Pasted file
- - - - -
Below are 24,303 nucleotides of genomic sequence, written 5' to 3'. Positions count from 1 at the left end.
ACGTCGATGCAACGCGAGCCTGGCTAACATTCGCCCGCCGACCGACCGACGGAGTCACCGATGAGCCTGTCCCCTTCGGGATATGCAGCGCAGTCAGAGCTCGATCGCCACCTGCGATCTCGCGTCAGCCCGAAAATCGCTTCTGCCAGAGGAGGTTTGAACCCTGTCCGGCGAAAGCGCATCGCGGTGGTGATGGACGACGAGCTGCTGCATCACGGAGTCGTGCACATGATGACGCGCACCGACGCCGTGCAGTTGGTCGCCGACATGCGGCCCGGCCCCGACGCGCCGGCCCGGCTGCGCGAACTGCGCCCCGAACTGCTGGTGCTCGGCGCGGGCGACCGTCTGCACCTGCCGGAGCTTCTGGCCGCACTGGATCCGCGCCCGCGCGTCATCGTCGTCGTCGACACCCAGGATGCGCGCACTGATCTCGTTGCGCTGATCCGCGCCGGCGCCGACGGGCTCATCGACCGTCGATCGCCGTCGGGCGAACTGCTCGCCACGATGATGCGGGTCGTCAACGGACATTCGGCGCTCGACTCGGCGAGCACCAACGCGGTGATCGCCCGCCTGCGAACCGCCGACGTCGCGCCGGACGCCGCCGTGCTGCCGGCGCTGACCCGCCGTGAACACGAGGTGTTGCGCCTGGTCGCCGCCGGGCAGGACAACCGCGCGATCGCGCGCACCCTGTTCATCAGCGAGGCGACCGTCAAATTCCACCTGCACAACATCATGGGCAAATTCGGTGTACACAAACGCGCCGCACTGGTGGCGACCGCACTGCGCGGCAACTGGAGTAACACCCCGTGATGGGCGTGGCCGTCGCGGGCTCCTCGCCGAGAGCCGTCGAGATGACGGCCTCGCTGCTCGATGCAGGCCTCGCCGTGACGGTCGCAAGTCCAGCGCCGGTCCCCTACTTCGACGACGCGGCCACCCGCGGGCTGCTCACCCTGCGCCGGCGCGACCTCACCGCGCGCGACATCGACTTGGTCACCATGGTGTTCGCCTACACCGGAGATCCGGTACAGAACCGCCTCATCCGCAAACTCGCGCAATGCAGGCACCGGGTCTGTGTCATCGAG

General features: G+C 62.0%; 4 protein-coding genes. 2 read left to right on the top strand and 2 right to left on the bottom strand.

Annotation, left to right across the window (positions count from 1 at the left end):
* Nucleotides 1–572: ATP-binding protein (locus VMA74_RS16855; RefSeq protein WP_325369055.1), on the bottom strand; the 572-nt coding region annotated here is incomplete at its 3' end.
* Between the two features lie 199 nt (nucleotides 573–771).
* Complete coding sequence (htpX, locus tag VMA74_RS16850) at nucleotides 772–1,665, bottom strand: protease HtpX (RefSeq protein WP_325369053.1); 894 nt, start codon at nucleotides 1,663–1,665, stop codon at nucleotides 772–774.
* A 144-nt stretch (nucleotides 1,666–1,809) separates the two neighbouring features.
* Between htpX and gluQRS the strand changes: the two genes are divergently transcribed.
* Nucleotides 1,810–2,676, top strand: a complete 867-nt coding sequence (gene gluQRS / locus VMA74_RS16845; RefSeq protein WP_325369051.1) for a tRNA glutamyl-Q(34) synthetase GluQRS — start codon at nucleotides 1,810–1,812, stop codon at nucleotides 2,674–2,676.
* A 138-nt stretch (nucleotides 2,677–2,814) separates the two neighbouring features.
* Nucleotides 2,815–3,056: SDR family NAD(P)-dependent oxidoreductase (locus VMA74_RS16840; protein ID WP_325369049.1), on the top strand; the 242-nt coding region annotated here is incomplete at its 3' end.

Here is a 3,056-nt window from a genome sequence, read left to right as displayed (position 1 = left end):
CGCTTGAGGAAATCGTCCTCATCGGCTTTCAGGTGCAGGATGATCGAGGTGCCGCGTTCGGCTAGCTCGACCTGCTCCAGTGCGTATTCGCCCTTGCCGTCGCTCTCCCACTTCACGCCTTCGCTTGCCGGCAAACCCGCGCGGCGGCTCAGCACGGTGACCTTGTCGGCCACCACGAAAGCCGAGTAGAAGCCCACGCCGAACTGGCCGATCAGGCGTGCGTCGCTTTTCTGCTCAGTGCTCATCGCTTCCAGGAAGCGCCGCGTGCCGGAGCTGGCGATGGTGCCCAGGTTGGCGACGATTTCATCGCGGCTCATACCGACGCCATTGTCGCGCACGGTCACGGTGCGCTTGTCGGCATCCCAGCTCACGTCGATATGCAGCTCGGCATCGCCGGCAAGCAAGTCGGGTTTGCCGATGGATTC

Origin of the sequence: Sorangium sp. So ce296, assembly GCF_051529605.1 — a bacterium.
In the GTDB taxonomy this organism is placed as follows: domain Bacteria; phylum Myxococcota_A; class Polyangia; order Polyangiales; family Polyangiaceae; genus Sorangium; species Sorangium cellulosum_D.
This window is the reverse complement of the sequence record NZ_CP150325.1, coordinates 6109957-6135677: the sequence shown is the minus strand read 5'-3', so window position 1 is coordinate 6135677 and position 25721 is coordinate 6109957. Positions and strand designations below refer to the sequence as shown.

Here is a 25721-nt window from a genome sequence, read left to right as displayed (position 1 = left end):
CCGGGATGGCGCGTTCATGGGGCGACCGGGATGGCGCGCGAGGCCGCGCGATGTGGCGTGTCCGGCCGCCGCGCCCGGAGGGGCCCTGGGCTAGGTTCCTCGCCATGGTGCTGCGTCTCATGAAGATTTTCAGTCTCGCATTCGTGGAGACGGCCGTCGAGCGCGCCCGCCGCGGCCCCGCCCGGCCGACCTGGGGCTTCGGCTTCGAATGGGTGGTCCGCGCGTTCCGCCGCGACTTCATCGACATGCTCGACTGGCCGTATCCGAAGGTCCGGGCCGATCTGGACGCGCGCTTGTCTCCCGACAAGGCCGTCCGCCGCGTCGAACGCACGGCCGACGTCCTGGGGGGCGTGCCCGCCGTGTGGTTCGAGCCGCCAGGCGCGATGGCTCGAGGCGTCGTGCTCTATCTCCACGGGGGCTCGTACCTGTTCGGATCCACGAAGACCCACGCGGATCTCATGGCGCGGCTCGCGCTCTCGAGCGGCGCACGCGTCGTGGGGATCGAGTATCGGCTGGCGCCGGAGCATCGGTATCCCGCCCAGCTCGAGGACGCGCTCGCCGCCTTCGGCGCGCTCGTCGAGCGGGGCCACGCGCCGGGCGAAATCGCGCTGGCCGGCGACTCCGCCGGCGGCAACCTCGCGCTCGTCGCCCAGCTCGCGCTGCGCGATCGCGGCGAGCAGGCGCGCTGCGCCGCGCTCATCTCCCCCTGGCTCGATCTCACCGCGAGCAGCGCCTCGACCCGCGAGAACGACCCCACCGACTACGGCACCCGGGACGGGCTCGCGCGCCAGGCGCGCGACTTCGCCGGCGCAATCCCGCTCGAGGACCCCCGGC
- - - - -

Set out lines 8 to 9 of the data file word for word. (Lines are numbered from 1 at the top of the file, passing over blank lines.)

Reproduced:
* A 144-nt stretch (nucleotides 1,666–1,809) separates the two neighbouring features.
* Between htpX and gluQRS the strand changes: the two genes are divergently transcribed.